Parental Prosecution in School Shootings

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Written by Hannah Perry

Tuesday, December 1st, 2021

Just before 1pm on Tuesday, December 1st, 15-year-old Ethan Crumbley opened fire at Oxford High School in Michigan. As a result of the shooting, four students were killed and seven students and teachers were injured. Ethan Crumbley has since been charged with 24 crimes, including four counts of first-degree murder, assault with intent to murder and terrorism causing death. The gun used in the shooting was purchased, legally, by the assailant’s father the week before the shooting. Ethan Crumbley’s parents, James and Jennifer Crumbley have each been charged with four counts of involuntary manslaughter.

Parental Prosecution

In the United States, parents are rarely indicted for the crimes of their children in the context of school shootings. Where a child uses their parent’s gun to commit the crime, there have been instances where parents face criminal charges. For example, in 2000, Jamelle James was charged with involuntary manslaughter in connection with his 6-year-old nephew’s shooting of classmate, Kayla Krasinki. James allegedly kept the handgun used in the shooting in a shoe box along side candy and loose change. James plead no contest to the charge and served 2 years in a Michigan prison before he was paroled in 2002. Following the shooting, the boy’s mother, Tamarla Owens, was also charged with child neglect. However, her case was dismissed. Establishing a strong criminal case against the parents of a child requires that the parents acted in criminally negligent way. As evidenced by the lack of precedent, this can often be very difficult to prove.

Legitimacy of the Manslaughter Charge against the Crumbley’s

In the state of Michigan, a prosecutor may pursue a charge for involuntary manslaughter if they think that someone contributed “to a situation where harm or death was high.” Under section 321 of the Michigan Penal Code, the punishment for involuntary manslaughter carries up to 15 years in prison.

To be successful in her case against James and Jennifer Crumbley, Oxford County District attorney, Karen McDonald, will have to prove that the Crumbley’s were criminally negligent in their possession and storage of the handgun. Further, she will have to prove that this negligence contributed to the shooting.

Michigan Gun Safety Laws and Procedures

Karen McDonald’s case against the Crumbley’s might be weakened by the fact that Michigan gun and safety laws do not require that a gun be locked away from children. Instead, the Michigan Department of State Police recommends that “both the ammunition and firearm should be stored in a safe place out of the reach of children.” The recommendation also notes that, “You may be criminally and civilly liable for any harm caused by a person less than 18 years of age who lawfully gains unsupervised access to your firearm if unlawfully stored.” The Michigan Department of State Police strongly recommend the use of a “trigger lock, gun case or other device designed to prevent unauthorized access to a firearm.”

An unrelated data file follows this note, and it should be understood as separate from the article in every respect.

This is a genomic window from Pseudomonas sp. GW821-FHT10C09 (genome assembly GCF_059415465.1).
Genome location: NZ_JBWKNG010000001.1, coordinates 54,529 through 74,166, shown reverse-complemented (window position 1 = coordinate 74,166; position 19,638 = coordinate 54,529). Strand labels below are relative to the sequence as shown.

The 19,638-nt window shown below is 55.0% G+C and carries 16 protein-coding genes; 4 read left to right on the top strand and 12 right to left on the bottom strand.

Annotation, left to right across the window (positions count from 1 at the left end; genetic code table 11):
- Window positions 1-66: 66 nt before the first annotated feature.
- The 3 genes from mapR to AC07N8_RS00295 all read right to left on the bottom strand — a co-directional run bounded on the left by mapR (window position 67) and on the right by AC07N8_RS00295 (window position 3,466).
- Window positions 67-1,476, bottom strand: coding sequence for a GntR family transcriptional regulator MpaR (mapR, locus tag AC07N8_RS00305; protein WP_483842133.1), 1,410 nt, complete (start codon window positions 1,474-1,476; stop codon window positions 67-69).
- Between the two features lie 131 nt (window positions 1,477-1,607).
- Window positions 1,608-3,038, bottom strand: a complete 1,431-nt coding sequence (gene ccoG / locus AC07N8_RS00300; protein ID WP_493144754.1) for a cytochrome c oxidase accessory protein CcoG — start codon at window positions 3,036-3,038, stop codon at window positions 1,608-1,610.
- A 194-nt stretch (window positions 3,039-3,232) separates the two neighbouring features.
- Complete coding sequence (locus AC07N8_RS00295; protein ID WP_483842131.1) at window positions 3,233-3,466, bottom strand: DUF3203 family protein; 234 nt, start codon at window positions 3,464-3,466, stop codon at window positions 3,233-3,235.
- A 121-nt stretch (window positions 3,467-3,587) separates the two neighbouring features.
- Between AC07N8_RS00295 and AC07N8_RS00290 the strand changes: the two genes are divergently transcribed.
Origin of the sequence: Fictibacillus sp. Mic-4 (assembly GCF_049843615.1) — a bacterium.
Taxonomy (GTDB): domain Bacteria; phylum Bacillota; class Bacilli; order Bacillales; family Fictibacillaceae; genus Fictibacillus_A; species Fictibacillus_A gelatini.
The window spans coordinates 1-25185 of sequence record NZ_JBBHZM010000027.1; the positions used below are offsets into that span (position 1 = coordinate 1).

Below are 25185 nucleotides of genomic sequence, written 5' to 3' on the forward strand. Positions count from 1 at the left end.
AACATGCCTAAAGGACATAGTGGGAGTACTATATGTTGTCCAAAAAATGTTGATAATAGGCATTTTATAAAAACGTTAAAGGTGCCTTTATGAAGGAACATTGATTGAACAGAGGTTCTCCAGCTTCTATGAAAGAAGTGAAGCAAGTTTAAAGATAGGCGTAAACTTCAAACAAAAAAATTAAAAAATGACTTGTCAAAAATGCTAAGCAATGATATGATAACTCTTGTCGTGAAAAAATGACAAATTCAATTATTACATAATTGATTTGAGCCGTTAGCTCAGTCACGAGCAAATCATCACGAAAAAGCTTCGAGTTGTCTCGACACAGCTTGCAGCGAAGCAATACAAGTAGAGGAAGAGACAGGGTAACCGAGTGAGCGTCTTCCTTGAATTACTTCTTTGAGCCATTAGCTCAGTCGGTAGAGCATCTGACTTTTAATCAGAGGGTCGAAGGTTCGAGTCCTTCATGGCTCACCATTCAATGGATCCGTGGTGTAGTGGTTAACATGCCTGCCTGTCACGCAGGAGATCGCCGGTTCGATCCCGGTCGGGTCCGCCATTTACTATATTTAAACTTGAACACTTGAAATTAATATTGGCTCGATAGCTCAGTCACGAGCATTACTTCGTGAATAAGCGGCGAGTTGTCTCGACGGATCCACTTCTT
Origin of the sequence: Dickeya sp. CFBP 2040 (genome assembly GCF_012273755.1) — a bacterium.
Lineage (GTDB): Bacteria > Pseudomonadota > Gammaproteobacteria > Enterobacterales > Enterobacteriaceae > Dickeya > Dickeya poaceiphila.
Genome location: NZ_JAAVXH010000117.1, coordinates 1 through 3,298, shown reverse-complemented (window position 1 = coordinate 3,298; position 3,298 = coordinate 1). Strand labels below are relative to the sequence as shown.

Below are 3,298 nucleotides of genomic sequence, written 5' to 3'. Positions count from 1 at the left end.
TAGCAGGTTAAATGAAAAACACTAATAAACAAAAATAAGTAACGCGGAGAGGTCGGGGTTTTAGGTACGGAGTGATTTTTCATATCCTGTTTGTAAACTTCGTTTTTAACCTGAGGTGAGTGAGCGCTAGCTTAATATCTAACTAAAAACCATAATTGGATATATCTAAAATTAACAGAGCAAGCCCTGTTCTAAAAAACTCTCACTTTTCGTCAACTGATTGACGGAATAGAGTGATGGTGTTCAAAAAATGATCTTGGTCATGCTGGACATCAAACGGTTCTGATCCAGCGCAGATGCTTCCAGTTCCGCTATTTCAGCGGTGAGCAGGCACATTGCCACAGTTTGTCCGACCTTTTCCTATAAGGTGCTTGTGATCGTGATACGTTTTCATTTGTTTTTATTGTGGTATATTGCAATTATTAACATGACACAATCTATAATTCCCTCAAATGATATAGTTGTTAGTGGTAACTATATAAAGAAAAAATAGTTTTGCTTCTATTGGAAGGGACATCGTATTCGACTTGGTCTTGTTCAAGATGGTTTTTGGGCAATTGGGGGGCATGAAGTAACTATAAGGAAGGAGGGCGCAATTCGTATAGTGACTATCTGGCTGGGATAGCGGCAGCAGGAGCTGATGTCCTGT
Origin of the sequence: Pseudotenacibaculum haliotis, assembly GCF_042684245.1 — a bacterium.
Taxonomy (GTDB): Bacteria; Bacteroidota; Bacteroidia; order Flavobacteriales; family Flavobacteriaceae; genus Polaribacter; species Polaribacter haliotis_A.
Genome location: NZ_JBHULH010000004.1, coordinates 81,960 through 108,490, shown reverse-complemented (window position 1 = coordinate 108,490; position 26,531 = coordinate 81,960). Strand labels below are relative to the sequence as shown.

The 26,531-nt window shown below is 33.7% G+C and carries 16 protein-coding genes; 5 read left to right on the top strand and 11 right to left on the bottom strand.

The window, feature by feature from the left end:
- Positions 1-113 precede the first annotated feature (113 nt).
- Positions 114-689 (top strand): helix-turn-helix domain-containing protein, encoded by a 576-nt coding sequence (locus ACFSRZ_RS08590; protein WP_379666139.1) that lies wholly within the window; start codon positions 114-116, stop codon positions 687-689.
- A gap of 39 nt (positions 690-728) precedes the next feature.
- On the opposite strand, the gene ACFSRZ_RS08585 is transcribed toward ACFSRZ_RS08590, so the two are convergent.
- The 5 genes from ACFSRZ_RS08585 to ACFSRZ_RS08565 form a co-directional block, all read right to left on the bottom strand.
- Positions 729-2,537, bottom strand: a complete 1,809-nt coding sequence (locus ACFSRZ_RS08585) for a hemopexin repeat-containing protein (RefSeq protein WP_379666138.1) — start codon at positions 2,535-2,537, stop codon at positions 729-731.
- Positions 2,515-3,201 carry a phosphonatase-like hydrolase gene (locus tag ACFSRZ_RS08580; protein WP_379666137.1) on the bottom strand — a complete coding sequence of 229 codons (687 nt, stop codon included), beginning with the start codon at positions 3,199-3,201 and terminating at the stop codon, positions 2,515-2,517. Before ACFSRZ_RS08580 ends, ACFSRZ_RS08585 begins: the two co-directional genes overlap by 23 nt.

However, if McDonald can prove that the Crumbley’s knew that their son would engage in crime of this nature, she may be able to use section 235(a) of the Michigan Penal Code to her advantage. Under section 235(a) of the Michigan Penal Code, the parent of a minor is guilty of a misdemeanor if “the parent has custody of the minor,” “the minor violates this chapter in a weapon free school zone” and the parent “knows that the minor would violate this chapter of the parents acts to further the violation.” Under 235(a), if found liable, the parent of a minor may be subject to one or more of the following: a fine of up to $2,000.00, up to 100 hours of community service or probation. This law only applies if the parents knew that the minor would engage in the crime.


The applicability of the varying Michigan gun and safety laws to the case at hand

will likely be context dependent. As the case continues to develop and more details emerge, the strength of Karen McDonald’s case against James and Jennifer Crumbley will follow accordingly.


Corey Williams and Ed White, Suspect’s parents charged in Michigan school shooting, AP News (Dec. 3, 2021).

Jonathan Oosting, The case against the parents of Oxford Shooting suspect: Gun was an Xmas present, Bridge Michigan (Dec. 3, 2021).

Mich. Comp. Laws Ann § 750.235a.

Ron Fonger, 20 years after Kayla Rolland: The fatal first grade shooting that sparked a national gun debate, Michigan Live (Feb. 29, 2020, 8:15 AM).

Steve Almasay, Jay Croft and Aya Elamroussi, There is a manhunt for parents of the Michigan high school shooting suspect, CNN, (Dec. 4, 2021, 1:09 AM).

Tim Stelloh and Minyvonne Burke, Authorities searching for parents of Michigan school shooting suspect after manslaughter charge, NBC News, (Dec. 3, 2021, 12:56 PM).

Use & Storage of a Firearm in a Home Environment, Michigan Dep’t of State Police, MSP-203.

Photo courtesy of NBC News.